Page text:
Ebb & Flow

The financial realities of running a restaurant

Illustrations and Photography by Emma Meskovic

“There’s an ebb and flow to everything,” says Ed Cabigao, co-founder and CEO of SOB Hospitality.

And right now, he says, the restaurant industry is in the deep ebb part of that ebb and flow. It’s why customers are seeing higher prices on restaurant menus. It’s why you may see hours changing at your favorite spots. And it’s why some restaurants are seeing no option but to close their doors.

But why is there such a seemingly constant ebb and flow to the restaurant industry? What financial realities do the people who own your favorite spot face day in and day out? And what’s unique about this moment in history for local restaurant owners? We sat down with Ed Cabigao for his perspective. Ed and his wife, Brittany, have been in the restaurant business since 2009; they founded SOB Hospitality, which includes South of Beale (three locations), The Liquor Store, Hen House, and Bangkok Alley.

In 2009, the couple opened South of Beale—and quickly realized they were facing a steep learning curve. “When we opened SOB, it was blindly from the financial lens, which I would not advise anyone to do,” says Ed. “We had worked in the restaurant industry, but had not been privy to industry standard metrics.”

They spent much of that first year researching and aligning their business strategy with industry standards. They learned that, ideally, for every dollar a restaurant brings in, about 30 cents should cover food and alcohol costs, 30 cents should go to labor, 20 cents takes care of fixed costs (like utilities, linen, office and cleaning supplies, smallware, and more), and 10 percent goes to occupancy costs, i.e., rent; the 10 cents left is profit. 

When times are tight or something goes wrong, restaurateurs often look to those two 30 percent figures—food and alcohol costs and labor—as places where they can make up a deficit. “Most restaurants focus on that 60 percent because managers can directly affect that based on how they schedule and what they order,” Ed says.

They also learned about details like the sales-per-square-foot metric. “If a restaurant is doing $300 per square foot for the year, they would be breaking even; profit margin would be 3 to 5 percent. If you’re under that, you can’t make the metrics work,” he explains. “If you’re hitting $400 to $500 per square foot for the year, you’re probably hitting a 10 percent or so profit margin and feeling more comfortable. If you’re selling $700 to $1,000, that’s a really strong business.”

Then they learned to forecast—projecting expenses week to week, quarter to quarter, and year to year. “Food costs and taxes were the biggest liability looming every month,” says Ed. “And payroll for every business can be a challenge in terms of making sure we have the right amount of people for the right amount of business.”

At the time, South of Beale inhabited a 1700-square-foot space. “The size was easy to manage and learn on the fly,” says Ed. “But the first year was the school of hard knocks.”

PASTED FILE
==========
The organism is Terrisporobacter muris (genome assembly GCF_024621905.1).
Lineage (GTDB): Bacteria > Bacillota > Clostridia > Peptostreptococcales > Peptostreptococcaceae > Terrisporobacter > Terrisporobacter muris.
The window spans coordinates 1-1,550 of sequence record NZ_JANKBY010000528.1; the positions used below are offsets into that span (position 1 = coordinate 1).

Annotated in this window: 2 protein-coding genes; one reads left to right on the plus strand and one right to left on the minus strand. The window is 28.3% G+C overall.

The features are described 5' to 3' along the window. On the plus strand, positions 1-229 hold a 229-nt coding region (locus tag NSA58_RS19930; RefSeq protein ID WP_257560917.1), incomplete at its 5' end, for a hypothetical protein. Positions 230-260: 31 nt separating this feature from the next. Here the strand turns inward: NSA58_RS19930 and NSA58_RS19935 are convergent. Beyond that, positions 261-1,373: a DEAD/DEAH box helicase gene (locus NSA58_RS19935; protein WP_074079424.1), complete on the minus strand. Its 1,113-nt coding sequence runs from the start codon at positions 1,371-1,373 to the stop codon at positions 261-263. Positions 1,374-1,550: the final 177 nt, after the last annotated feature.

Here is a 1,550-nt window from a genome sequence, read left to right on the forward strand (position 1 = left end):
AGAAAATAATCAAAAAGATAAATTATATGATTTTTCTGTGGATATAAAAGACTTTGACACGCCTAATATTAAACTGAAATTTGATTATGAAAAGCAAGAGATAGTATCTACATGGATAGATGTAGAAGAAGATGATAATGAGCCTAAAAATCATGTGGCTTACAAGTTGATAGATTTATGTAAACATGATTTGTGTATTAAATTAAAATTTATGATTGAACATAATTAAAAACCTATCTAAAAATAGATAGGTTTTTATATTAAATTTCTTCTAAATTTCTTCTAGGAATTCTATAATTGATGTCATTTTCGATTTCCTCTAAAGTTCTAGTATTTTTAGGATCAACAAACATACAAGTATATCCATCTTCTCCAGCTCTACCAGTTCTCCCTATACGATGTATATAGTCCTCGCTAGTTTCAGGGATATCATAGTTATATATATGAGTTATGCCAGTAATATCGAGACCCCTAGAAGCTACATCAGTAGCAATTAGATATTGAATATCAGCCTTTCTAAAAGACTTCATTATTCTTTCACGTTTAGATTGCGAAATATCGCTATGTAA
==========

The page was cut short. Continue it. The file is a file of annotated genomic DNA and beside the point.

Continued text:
Once they had the basics down and SOB became financially successful, Brittany and Ed started thinking about how their daily lives could be less tied to the grind of restaurant work. Restaurant profit margin was running between 5 and 15 percent. “Based off of that, we couldn’t hire managers and still have enough profit margin to live off of,” says Ed. “We knew we had to expand in order to reach that scale so there was enough profit margin to work on the business as opposed to being in it.”

That’s when SOB Hospitality was born. They eventually opened two more South of Beale locations and acquired The Liquor Store, Hen House, and Bangkok Alley. 

They also opened Zaka Bowl, a fast-casual restaurant. “That was our first taste of financial struggle,” says Ed. Zaka Bowl wasn’t making enough sales to keep up with fixed costs. And just when things seemed to be improving, Covid came along. “That took the wind out of our sails,” says Ed. Like many restaurants, Zaka Bowl didn’t survive the financial challenges of the pandemic.

For the restaurants that have survived, life hasn’t been the same. Food costs, rent, and labor are more expensive.

“The price of food is just higher; it outpaces how much we can charge for it without being seen as too expensive,” says Ed. 

Rent pre-Covid was more affordable. “Nowadays, as a restaurant leasing, it’s hard to feel like we’ve gotten a strong deal,” he says. 

But Ed is a landlord, too, so he understands the other side of the coin: “The interest rates are terrible; they have to charge that just to make their mortgage note.”

Labor costs are also higher. “Post-Covid, it’s almost like labor is about 35 percent [of the income a restaurant brings in],” says Ed. “If you don’t do anything different, our 10 cents [profit from every dollar] becomes 5 cents. If you’re only making 5 percent, you’re really breaking even. At that point there are no funds for surprises, like when you need a new HVAC system or you’re closed for a week for a snowstorm. Now we’re looking at questions like, do we get cheaper food products? Or do we up our prices to make our food costs go down to 25 percent? That’s where guests are feeling it. We either have to have higher menu prices or food that isn’t as good as it should be.”

Many restaurants experienced a boom in business in 2022. “For us, the first half of 2023 was also great,” says Ed. “But even though our sales were up, our profit margin was still 2 to 8 percent because of higher costs.”

But the last half of 2023 was a different story. “All the concepts took a hit when it came to sales,” says Ed. “Other restaurant owners felt the same thing.

It’s an economic issue. People are not dining out as much, and when they do, they’re being more discerning.

Still, after 15 years in the restaurant business, Ed believes things eventually will look up. “We definitely treat it like it’s more of an ebb and just something we need to ride out,” he says. “But I do feel like the new reality of the restaurant industry is that the profit margin target will be much lower than it was in the past.